31.5 million US residents claimed Irish ancestry in 2021, according to the US Census Bureau and its 2021 American Community Survey 1-year estimates.

That means 9.5% of US residents claimed Irish ancestry in 2021, the latest figures available.

The 2021 figure represents a rebound from the 2019 figures which showed that 30.4 million US residents, or 9.2% of residents, claim Irish ancestry.

The 2019 figure was a significant dip from 2018 when 32 million, or 9.9%, claimed Irish ancestry, according to the 2014-2018 American Community Survey.

Ahead of Irish American Heritage Month 2023, the United States Census Bureau shared other fascinating data that highlights the Irish American population.

For instance, 118,539 foreign-born US residents reported Ireland as their birthplace in 2021. This was an increase from 2019’s figure of 111,886 - and is more than three times the most recent population figure of Co Leitrim!

Meanwhile, Cook County in Illinois - home to Chicago - lays claim to the county with the largest Irish American population - 431,436 claimed Irish ancestry in 2021, a decrease from 2019’s figure of 438,350.

Despite some fluctuation in the size of its population, as well as being generationally removed from Ireland, Irish Americans continue to hold close to their Irish roots, as evidenced in a recent survey commissioned by NYU's Glucksman Ireland House.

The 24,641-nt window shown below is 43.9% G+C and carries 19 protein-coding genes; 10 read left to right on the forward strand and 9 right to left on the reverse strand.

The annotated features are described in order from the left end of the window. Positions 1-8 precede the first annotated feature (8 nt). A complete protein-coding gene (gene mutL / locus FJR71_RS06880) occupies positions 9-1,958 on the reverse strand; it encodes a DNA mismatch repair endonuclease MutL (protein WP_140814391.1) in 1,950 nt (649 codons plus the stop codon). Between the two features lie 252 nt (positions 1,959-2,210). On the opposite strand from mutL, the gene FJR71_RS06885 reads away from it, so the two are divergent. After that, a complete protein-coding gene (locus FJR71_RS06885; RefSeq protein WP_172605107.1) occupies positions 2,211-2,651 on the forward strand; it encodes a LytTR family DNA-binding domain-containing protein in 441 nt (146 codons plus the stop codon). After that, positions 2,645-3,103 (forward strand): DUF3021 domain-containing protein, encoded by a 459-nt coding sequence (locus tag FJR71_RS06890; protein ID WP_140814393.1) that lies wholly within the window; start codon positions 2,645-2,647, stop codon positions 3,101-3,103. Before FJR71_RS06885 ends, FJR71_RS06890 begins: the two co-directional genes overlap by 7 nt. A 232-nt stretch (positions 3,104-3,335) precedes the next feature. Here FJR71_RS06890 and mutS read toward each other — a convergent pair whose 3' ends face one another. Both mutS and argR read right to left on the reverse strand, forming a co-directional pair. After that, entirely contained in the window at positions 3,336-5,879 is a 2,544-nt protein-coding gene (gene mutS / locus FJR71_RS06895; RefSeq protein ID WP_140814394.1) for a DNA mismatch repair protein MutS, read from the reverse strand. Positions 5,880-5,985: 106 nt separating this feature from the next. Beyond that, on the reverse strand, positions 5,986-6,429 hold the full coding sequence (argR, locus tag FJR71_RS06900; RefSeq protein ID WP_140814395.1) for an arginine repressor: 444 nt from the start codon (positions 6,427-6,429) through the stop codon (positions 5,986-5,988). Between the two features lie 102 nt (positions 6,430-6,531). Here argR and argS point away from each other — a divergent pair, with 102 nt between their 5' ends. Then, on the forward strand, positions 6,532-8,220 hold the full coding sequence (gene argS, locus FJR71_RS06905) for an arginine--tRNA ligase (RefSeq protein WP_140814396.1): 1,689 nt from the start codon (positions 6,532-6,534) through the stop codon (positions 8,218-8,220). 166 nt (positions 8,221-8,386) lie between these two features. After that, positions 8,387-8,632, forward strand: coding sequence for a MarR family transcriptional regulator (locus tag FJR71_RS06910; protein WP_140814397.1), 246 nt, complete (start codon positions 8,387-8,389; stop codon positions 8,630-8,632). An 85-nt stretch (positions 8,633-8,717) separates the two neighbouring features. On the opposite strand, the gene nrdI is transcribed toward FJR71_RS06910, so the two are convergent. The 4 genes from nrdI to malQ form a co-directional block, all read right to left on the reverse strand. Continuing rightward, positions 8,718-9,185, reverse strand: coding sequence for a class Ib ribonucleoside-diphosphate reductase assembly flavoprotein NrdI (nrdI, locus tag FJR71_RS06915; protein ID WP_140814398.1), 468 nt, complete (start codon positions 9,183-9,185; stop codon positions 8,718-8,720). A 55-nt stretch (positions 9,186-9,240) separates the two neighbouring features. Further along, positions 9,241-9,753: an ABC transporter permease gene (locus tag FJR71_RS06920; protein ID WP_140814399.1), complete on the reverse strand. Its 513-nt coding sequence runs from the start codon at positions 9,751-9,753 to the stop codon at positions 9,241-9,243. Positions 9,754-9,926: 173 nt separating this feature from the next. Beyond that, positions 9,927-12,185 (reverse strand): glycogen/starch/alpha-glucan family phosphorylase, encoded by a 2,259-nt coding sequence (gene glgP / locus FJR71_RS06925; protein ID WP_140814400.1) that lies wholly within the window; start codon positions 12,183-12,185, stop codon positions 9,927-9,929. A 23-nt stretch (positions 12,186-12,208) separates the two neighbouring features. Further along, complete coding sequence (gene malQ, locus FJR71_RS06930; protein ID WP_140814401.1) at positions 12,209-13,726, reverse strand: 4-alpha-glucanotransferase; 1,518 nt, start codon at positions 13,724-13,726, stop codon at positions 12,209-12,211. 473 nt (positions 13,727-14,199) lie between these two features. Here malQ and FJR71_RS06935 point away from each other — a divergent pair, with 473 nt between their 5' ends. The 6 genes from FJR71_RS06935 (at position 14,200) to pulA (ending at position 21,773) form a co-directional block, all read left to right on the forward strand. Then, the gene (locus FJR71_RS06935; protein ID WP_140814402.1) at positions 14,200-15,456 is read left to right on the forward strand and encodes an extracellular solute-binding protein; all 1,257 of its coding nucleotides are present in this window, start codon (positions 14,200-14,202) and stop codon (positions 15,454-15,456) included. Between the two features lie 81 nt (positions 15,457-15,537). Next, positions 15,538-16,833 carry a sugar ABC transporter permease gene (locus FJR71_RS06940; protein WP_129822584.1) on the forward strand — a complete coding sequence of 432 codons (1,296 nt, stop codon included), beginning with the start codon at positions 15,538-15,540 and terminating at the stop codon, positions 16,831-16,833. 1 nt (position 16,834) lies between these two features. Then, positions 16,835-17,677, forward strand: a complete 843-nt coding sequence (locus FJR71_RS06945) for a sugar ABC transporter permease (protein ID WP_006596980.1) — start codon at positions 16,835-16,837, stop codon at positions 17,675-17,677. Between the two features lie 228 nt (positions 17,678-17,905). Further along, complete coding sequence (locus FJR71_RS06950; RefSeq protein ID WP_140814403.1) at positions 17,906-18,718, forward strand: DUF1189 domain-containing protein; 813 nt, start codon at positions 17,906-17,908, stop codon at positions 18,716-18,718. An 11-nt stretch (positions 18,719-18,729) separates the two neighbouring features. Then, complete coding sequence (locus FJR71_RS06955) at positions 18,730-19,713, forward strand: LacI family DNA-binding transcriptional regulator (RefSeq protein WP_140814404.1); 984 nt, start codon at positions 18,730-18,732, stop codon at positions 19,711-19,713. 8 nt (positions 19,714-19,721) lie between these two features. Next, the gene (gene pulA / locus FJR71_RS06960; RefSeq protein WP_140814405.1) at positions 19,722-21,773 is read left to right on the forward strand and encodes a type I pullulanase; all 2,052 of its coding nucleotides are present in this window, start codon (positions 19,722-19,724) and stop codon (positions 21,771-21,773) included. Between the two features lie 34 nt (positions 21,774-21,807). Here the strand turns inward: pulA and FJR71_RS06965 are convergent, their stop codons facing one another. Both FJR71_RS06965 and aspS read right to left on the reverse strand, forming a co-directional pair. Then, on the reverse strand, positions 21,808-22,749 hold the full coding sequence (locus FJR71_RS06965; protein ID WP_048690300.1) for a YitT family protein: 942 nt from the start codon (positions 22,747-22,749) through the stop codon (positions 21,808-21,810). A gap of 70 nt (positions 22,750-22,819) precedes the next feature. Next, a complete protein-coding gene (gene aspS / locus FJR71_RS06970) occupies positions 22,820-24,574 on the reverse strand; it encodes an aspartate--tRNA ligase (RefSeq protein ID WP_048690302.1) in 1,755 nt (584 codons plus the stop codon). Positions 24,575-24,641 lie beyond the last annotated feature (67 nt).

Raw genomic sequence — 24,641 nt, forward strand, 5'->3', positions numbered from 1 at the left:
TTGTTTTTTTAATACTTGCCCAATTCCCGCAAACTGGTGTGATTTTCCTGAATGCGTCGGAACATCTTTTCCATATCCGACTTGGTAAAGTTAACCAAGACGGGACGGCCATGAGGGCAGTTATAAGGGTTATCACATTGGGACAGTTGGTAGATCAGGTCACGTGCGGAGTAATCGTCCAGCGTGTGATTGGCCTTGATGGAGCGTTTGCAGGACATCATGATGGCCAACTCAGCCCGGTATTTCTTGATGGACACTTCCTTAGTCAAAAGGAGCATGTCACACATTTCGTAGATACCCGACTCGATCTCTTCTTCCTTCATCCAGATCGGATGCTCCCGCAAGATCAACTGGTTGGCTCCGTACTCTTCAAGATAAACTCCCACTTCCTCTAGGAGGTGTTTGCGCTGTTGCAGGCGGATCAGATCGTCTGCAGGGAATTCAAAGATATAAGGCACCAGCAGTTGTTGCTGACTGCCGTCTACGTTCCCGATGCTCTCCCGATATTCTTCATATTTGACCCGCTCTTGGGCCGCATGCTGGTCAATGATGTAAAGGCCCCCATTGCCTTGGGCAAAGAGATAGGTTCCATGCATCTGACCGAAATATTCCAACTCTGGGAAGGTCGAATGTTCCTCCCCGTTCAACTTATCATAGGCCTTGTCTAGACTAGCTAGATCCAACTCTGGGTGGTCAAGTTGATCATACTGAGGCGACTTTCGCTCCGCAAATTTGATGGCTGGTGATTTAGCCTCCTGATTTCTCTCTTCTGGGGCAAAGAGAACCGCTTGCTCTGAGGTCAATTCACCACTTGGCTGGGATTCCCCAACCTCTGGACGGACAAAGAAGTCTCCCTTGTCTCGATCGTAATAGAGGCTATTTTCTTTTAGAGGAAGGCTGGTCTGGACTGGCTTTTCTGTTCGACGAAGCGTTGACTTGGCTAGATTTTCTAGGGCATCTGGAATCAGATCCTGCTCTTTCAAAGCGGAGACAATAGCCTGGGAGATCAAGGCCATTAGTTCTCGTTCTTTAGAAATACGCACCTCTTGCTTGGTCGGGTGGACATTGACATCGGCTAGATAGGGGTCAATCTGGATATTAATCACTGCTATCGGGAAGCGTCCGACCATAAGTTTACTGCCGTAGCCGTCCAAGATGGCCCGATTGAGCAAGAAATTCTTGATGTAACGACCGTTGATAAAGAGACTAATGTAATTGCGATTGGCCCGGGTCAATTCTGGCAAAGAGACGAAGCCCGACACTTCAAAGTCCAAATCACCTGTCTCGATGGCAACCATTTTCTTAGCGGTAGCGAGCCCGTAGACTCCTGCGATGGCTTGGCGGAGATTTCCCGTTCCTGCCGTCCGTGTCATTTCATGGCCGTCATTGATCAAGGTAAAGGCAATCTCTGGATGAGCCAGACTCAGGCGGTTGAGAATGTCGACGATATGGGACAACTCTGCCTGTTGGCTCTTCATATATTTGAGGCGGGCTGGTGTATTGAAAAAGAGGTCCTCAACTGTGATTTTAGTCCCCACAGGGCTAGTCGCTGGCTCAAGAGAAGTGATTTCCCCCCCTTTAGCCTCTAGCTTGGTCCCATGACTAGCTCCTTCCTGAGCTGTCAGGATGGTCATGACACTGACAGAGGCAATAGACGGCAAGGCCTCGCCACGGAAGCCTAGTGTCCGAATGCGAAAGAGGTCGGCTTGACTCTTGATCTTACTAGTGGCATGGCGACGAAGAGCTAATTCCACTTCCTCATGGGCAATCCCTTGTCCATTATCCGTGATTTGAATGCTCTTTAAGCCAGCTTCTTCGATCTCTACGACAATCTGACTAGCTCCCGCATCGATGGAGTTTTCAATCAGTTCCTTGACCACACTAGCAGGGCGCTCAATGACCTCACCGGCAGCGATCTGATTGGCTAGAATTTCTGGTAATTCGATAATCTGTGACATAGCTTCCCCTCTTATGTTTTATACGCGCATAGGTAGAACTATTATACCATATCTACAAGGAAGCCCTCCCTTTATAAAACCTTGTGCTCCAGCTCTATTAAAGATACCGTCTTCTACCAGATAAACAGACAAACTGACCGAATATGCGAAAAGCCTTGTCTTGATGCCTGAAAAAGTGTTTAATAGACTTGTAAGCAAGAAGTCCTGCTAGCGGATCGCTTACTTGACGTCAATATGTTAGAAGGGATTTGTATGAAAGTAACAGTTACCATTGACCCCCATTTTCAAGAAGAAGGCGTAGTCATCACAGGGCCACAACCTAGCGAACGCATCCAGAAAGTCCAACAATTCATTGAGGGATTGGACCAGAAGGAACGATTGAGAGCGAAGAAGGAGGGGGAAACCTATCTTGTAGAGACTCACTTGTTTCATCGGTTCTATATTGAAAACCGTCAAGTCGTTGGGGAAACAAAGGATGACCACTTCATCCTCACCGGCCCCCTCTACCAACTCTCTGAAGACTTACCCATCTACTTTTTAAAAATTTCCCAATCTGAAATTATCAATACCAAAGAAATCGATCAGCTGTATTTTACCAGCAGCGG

Scenes from a NYC St. Patrick's Day Parade. (Getty Images)

Scenes from a NYC St. Patrick's Day Parade. (Getty Images)

Irish pride is sure to be on display this St. Patrick's Day as well as for the rest of March, which was first designated as Irish American Heritage Month by US Congress in 1991; each President has issued a proclamation commemorating the occasion every year since.

In his proclamation this year, President Joe Biden, who regularly touts his own Irish roots, said in part: "Ireland and the United States are forever bound together by our people and our passion. Everything between us runs deep."